Greetings from Newfoundland and Labrador! We are back on the CCGS Amundsen and are currently located between the Flemish Pass and the southern Labrador Sea. The ship is steaming north into the sea ice, or what is left of it.
Before I lay out the background on this trip and what we’ve been up to for the past 10 days, I should finish up the final week or two of the Svalbard trip. The skies continued to lighten while we were there, but unfortunately the sun failed to show through the cloud on the day of the Sun Festival. This is when the entire community comes out to the old hospital steps and waits for the first moment when the sun could possible shine above the mountains towering over the town of Longyearbyen. There is a 15 year streak of this occurring, but no one seemed discouraged at the gathering afterwards where we all dug into ‘sun’ donuts and waffles with caramel (!) cheese. The last weeks were also filled with skis up glaciers, an epic snowmobile expedition to a tidewater glacier named Paulabreen, a final exam and a short holiday in Oslo.
Skiing down Longyearbreen (breen = glacier)
Studying by candlelight
The sun doing it`s best to peak out behind the mountains and clouds
Then it was back to Ottawa to prepare (with haste) for the field campaign which Derek (my graduate studies supervisor) and I are on now. Though we knew that this trip was in the works since December, nothing had been finalized before I left for Svalbard – which meant that none of our preparations had been either. The three week turn-around between Svalbard and Quebec City for the Amundsen’s mobilization worked out in the end and a Dodge Caravan filled with aluminum plates, metal storage cases, 10 ft metal beams and 150 kg of pea gravel (you’ll see…) wheeled into the Coast Guard docks in Quebec City on April 12. We spent the following days setting up our lab, and most importantly, setting up one of the major components of our iceberg mapping experiment.
The reason d’etre of Derek and I for these weeks is to test methods for mapping the above-water portions (or ‘sails’) of icebergs. Though our lab group mainly focuses on ice islands further north in the Canadian Arctic, this Amundsen cruise (dedicated to iceberg and sea ice study) was a perfect opportunity for us to develop these methods for future use on ice islands.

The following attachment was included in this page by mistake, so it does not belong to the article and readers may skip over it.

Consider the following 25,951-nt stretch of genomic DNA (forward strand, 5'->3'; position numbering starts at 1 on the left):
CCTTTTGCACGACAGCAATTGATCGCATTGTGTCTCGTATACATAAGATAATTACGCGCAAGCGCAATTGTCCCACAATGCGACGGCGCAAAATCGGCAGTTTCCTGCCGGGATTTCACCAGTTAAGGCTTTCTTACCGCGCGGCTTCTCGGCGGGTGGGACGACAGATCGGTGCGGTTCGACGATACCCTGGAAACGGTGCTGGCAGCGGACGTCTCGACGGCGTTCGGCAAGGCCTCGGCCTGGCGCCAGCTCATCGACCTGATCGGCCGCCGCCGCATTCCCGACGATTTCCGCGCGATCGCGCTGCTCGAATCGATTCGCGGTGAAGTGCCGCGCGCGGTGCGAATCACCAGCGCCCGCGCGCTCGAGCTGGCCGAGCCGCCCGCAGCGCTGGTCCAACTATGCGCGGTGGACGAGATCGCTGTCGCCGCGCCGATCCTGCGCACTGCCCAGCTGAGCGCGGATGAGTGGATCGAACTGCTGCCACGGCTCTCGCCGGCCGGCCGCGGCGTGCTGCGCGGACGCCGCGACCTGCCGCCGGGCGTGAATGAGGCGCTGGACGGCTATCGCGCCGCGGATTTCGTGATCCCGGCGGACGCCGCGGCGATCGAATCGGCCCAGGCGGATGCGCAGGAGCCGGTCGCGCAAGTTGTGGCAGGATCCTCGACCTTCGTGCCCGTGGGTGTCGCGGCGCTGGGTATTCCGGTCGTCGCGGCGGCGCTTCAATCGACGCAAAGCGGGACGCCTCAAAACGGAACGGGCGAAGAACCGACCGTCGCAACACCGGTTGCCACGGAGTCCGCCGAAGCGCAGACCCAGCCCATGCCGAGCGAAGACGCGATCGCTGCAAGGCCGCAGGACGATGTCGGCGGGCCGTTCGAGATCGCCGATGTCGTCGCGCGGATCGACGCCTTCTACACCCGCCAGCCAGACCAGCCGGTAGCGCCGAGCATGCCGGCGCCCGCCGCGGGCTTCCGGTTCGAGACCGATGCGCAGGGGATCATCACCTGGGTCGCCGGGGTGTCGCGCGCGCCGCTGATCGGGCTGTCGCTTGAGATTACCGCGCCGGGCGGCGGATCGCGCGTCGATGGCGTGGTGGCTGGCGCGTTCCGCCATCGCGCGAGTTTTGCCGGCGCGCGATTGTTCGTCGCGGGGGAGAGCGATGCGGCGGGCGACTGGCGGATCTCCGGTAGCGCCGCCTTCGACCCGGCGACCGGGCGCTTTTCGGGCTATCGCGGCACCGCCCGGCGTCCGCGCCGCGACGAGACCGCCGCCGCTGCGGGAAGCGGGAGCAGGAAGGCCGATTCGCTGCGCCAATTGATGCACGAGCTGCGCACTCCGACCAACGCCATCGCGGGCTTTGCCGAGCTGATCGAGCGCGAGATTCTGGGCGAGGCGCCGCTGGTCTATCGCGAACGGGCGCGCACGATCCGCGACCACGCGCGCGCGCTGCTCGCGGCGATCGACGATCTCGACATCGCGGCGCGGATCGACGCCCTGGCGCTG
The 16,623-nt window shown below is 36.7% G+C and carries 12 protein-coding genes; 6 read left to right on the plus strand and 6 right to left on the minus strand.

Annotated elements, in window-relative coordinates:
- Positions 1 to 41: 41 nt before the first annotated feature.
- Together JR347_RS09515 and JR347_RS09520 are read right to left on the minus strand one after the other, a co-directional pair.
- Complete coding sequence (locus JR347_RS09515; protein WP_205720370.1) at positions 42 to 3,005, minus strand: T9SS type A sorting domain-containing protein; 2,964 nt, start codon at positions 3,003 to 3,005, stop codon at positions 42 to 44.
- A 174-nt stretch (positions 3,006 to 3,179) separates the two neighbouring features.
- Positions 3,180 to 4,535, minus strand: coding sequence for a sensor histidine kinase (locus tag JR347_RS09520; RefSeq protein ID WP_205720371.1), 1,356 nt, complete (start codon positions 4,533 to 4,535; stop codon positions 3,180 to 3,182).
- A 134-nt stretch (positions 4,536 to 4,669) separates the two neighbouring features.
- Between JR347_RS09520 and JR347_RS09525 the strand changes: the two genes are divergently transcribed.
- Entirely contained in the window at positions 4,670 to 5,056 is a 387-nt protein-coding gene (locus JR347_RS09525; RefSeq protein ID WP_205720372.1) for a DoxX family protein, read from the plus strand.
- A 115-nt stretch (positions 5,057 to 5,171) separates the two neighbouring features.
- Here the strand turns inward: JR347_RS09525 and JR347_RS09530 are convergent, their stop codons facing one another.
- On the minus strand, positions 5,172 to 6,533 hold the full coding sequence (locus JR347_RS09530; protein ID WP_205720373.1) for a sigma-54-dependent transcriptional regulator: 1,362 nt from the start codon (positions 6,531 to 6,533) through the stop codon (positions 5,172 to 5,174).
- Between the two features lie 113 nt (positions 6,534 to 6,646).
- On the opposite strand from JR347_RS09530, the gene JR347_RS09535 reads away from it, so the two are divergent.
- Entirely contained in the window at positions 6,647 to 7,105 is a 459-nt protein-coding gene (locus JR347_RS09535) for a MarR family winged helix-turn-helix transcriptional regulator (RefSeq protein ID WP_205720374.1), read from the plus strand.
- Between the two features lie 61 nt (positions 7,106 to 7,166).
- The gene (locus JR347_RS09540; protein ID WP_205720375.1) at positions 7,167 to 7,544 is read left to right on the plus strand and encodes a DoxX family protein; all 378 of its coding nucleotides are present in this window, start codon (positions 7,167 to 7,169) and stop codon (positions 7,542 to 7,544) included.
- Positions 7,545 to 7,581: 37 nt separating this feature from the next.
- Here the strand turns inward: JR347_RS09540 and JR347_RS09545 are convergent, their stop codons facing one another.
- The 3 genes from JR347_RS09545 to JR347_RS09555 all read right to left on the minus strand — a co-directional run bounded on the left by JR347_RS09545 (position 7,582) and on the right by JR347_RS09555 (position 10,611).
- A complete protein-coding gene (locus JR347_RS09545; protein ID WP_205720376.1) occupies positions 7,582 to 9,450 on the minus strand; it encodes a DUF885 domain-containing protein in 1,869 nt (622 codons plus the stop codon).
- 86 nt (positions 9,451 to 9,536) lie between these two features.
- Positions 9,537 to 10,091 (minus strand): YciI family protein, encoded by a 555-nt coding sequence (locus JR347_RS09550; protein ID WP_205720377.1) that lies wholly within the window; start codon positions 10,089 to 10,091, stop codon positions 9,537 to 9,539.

These methods include photogrammetry and laser scanning surveys of the iceberg’s sails. Photogrammetry (and specifically something called Structure from Motion) is essentially conducted with a series of overlapping aerial photos which sophisticated software stitches together to ultimately produce a 3D model of a target. However, a drifting target of ice makes this difficult. Distinct features can be hard to come by on a chunk of ice and we have to account for the movement which the iceberg underwent during the surveying. So, before we can do the photo-survey helicopter flight we have to use the helicopter for transport to the iceberg and deploy a series of ground control points (these are man-made features for the software to identify) and GPS units (for post-correction of the iceberg drift, and to give scale to the final model).
The ground control points (bottom-up). 10 kg of pea gravel are inserted around the perimeter to weigh it down. It was successful in not budging after being deployed on the ice!
The GPS placement is also important for the second method that we are testing – the laser scanning. This is done from the small barge which can be deployed from the Amundsen and was the method which which Derek and I had the least experience. We had some help in the set-up and calibration of the instruments while in Quebec City, where we strapped the set-up (those aluminum plates and beams) and the laser scanner, two GPS units and something called an inertial monitoring unit (to account for the barge movement) on-top of the Dodge and drove around the Coast Guard docks. We certainly had everyone’s full attention with our get-up, and after some modifications to mount the survey-frame safely on the barge’s cabin, we were set to go. The plan is to circumnavigate an iceberg three times with the laser scanner to produce three separate models of the sail. An added plus is that there is another group on board with the equipment (a multibeam sonar) to map the underwater portion of the icebergs, coincident with our work. So we should have three models of an entire iceberg by the end of the trip.